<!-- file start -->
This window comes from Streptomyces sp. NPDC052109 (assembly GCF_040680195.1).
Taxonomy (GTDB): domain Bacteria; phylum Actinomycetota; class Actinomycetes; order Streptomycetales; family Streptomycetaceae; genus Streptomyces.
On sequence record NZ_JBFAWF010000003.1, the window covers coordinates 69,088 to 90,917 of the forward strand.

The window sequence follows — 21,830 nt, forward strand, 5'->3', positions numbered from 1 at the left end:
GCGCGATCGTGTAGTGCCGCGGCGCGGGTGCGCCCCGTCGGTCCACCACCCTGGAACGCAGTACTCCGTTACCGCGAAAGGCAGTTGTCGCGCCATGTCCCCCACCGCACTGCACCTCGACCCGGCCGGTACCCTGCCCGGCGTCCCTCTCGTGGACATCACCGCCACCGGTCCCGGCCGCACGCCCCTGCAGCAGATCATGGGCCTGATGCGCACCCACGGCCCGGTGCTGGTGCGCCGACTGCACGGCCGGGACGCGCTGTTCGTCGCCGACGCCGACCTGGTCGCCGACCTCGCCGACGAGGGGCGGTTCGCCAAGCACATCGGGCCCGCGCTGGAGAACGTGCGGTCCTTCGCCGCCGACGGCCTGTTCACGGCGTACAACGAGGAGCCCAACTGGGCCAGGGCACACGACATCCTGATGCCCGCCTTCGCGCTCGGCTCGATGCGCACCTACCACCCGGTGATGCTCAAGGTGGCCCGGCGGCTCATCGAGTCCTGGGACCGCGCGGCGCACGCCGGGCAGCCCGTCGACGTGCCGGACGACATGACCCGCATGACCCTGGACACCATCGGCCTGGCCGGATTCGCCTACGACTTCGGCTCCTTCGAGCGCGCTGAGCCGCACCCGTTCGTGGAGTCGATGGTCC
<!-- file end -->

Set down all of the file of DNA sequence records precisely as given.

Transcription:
This window comes from Streptomyces sp. NPDC052109 (assembly GCF_040680195.1).
Taxonomy (GTDB): domain Bacteria; phylum Actinomycetota; class Actinomycetes; order Streptomycetales; family Streptomycetaceae; genus Streptomyces.
On sequence record NZ_JBFAWF010000003.1, the window covers coordinates 69,088 to 90,917 of the forward strand.

The window sequence follows — 21,830 nt, forward strand, 5'->3', positions numbered from 1 at the left end:
GCGCGATCGTGTAGTGCCGCGGCGCGGGTGCGCCCCGTCGGTCCACCACCCTGGAACGCAGTACTCCGTTACCGCGAAAGGCAGTTGTCGCGCCATGTCCCCCACCGCACTGCACCTCGACCCGGCCGGTACCCTGCCCGGCGTCCCTCTCGTGGACATCACCGCCACCGGTCCCGGCCGCACGCCCCTGCAGCAGATCATGGGCCTGATGCGCACCCACGGCCCGGTGCTGGTGCGCCGACTGCACGGCCGGGACGCGCTGTTCGTCGCCGACGCCGACCTGGTCGCCGACCTCGCCGACGAGGGGCGGTTCGCCAAGCACATCGGGCCCGCGCTGGAGAACGTGCGGTCCTTCGCCGCCGACGGCCTGTTCACGGCGTACAACGAGGAGCCCAACTGGGCCAGGGCACACGACATCCTGATGCCCGCCTTCGCGCTCGGCTCGATGCGCACCTACCACCCGGTGATGCTCAAGGTGGCCCGGCGGCTCATCGAGTCCTGGGACCGCGCGGCGCACGCCGGGCAGCCCGTCGACGTGCCGGACGACATGACCCGCATGACCCTGGACACCATCGGCCTGGCCGGATTCGCCTACGACTTCGGCTCCTTCGAGCGCGCTGAGCCGCACCCGTTCGTGGAGTCGATGGTCC